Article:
Pick up a book that was sold at Paul Elder’s bookshop, and open to the inside back cover. Quite often, in the lower-left corner, you will find—for want of a better term—a “postage stamp.” The size of an actual postage stamp and moistened in the same manner, they were affixed to many if not most of the books sold in the shop: not just Elder’s own publications, but all the other books too. They were probably affixed by the cashier at the till while wrapping up the book.
The earliest known stamp (A) dates from 1899, before Elder and Shepard began to use the tomoye. It looks rather like a heraldic design: “per pale argent and sable on a vertical arrow, a seahorse traversed.” The significance of the design itself is unknown. At this time, Elder was still calling himself “D. P. Elder.”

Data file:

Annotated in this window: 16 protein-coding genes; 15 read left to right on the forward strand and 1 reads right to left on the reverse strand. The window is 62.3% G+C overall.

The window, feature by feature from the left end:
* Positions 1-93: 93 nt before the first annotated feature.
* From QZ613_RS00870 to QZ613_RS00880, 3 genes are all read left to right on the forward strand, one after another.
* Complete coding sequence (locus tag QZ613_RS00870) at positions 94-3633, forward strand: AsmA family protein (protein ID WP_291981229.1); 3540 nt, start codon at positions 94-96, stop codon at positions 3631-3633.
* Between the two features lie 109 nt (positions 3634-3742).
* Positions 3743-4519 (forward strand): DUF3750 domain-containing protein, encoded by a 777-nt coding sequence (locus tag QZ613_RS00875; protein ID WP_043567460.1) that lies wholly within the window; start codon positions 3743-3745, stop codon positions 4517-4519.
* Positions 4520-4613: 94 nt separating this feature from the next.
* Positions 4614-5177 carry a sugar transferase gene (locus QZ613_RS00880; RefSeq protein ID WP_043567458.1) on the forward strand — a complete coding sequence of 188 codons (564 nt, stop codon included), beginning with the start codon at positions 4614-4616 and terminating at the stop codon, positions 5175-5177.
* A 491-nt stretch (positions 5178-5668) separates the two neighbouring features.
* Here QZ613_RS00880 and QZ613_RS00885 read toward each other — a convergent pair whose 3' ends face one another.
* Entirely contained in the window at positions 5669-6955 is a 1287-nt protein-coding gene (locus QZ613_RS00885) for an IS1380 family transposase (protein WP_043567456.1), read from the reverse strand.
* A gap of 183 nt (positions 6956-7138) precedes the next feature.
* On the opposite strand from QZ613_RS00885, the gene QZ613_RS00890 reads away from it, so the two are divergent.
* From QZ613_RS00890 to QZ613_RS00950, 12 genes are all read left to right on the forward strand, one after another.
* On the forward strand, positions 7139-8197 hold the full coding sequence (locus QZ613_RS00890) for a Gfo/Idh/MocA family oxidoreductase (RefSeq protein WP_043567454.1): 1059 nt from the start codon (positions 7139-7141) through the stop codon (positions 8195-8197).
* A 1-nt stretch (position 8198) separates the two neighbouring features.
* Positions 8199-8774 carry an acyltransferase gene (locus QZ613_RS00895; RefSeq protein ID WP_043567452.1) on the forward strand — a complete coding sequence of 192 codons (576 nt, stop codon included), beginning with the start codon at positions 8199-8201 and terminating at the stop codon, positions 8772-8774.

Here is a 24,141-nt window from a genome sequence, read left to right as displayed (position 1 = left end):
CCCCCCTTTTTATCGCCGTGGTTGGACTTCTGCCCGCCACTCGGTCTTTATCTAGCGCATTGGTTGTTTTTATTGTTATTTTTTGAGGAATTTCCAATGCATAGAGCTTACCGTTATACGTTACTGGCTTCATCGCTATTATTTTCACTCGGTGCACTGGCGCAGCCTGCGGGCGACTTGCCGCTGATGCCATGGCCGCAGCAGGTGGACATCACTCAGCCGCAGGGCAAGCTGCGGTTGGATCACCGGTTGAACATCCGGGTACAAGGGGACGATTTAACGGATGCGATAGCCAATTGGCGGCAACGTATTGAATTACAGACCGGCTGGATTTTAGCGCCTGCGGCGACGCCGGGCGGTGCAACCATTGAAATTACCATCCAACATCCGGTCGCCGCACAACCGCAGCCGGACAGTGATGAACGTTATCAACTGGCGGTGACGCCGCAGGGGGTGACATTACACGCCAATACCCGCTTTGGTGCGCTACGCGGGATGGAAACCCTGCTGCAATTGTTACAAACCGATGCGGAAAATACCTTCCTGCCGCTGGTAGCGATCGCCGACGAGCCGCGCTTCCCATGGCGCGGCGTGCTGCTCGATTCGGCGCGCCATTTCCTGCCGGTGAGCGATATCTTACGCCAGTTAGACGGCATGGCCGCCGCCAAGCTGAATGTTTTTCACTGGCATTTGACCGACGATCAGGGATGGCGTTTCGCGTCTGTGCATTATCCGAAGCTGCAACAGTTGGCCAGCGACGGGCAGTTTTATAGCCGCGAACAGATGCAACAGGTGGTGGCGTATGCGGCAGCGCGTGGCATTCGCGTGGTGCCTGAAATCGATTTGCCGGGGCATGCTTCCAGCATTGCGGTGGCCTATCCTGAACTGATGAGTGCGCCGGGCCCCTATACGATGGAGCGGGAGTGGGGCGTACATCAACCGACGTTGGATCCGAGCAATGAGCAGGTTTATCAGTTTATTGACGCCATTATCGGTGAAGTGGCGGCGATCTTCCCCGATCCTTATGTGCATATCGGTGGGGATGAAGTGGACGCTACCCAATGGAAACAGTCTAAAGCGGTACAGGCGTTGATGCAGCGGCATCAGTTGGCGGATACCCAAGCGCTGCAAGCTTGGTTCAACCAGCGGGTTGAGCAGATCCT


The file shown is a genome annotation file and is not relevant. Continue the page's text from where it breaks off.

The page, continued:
Elder and Shepard began using the tomoye design in 1900, principally on the title pages of their publications. The earliest known example of the first tomoye stamp (B) is from 1901.
The Santa Barbara (C) and San Francisco (D) stores each had its own stamp; perhaps New York did as well but that has not been seen.
Stamp E, featuring a tomoye surrounded by delicate tracery, had the longest lifespan; it has been seen as early as 1911, and as late as 1946.
By the 1950s, much had changed. Paul Sr. died in 1948, and Paul Jr. moved the bookstore to the corner of Sutter & Stockton. The company now used self-adhesive stickers (F) with a decidedly modern look to match the decidedly modern store.